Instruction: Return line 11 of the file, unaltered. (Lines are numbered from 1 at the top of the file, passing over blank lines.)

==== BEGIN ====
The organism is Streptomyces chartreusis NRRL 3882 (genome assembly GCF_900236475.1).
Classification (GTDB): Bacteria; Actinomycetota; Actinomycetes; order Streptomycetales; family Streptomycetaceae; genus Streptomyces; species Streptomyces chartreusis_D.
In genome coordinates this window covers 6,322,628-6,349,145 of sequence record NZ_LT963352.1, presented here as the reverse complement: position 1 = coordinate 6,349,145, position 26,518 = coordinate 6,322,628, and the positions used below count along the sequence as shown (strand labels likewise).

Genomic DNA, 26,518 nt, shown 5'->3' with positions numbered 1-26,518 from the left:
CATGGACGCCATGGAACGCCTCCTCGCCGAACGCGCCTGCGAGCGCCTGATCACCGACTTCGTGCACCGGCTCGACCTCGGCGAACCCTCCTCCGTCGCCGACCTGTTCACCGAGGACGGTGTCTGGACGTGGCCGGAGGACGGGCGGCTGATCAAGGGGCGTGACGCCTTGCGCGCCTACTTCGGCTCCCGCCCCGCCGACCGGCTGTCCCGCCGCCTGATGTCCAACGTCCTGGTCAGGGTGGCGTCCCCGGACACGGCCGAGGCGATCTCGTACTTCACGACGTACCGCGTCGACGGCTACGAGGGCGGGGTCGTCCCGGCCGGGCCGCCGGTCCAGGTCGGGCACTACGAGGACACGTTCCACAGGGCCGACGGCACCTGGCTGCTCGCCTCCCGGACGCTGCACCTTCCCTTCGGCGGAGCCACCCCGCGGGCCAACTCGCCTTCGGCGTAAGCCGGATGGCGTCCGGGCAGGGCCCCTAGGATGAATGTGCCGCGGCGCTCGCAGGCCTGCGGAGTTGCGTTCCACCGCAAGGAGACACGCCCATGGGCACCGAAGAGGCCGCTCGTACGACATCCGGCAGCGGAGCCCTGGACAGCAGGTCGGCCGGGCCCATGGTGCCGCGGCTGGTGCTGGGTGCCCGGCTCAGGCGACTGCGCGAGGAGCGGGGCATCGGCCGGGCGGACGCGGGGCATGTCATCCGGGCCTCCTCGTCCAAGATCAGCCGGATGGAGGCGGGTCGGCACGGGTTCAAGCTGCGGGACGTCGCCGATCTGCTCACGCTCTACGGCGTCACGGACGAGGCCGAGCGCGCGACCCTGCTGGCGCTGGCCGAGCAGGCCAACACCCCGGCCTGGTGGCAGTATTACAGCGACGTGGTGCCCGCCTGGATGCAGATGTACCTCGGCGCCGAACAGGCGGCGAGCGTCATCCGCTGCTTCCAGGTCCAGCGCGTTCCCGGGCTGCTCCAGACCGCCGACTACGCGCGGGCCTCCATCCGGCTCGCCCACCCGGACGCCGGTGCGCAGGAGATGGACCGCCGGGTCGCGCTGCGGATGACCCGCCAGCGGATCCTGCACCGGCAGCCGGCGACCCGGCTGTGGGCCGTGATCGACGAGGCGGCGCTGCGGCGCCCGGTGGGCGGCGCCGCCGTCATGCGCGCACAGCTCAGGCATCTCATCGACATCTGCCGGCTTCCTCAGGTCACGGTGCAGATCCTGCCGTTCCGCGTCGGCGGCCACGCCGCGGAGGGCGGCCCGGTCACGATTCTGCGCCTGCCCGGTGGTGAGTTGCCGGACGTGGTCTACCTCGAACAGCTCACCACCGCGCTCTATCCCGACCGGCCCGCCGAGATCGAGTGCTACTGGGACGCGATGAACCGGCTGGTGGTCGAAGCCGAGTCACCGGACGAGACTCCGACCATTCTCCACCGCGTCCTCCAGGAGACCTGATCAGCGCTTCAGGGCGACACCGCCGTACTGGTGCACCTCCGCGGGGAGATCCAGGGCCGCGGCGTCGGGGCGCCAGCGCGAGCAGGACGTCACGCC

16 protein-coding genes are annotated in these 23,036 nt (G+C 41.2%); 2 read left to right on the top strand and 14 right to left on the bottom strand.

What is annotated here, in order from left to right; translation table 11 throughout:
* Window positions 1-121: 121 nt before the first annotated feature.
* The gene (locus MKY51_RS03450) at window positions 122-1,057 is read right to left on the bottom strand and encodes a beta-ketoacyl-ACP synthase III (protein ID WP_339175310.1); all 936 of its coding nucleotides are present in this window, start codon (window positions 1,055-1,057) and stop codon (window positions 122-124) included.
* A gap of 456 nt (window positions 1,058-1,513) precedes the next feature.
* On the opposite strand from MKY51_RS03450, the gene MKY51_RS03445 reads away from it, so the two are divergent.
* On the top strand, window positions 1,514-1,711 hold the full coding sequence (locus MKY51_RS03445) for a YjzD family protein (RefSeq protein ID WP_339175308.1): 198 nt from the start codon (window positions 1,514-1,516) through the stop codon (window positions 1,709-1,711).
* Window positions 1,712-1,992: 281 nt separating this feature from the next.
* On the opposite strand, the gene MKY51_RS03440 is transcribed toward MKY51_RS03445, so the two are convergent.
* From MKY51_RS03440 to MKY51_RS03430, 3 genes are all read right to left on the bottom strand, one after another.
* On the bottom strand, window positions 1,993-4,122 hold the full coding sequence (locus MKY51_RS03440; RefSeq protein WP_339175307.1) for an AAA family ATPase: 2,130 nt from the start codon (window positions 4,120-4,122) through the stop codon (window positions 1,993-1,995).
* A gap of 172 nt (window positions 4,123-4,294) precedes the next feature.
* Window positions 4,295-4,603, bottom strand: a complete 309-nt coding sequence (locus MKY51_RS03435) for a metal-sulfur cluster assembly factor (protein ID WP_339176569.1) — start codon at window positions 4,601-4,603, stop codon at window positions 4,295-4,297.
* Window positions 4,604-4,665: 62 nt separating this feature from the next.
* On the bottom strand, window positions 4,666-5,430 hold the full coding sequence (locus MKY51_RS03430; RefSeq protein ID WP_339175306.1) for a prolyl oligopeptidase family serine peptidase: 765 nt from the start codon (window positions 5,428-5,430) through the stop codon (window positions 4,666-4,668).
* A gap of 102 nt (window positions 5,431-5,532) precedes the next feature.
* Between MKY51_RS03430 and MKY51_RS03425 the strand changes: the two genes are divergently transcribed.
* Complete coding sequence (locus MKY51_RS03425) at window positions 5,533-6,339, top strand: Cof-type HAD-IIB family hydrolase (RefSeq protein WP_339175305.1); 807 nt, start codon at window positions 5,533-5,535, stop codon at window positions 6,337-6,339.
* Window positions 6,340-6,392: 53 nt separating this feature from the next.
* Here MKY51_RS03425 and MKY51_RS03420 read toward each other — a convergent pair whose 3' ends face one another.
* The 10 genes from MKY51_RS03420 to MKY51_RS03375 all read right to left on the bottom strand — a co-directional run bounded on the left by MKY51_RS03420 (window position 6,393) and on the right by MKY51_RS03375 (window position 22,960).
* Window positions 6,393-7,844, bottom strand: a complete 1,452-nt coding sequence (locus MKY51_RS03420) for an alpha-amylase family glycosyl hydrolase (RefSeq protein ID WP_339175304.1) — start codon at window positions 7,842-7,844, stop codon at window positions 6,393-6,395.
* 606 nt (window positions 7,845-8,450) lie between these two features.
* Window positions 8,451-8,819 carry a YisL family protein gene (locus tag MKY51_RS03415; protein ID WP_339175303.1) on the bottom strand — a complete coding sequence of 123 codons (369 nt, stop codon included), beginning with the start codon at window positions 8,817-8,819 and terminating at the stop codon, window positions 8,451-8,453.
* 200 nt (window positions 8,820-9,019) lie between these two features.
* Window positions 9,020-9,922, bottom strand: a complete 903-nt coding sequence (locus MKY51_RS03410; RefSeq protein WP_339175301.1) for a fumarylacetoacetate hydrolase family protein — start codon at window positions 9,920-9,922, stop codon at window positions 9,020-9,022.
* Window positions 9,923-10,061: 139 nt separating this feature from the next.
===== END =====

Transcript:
* On the opposite strand from MKY51_RS03450, the gene MKY51_RS03445 reads away from it, so the two are divergent.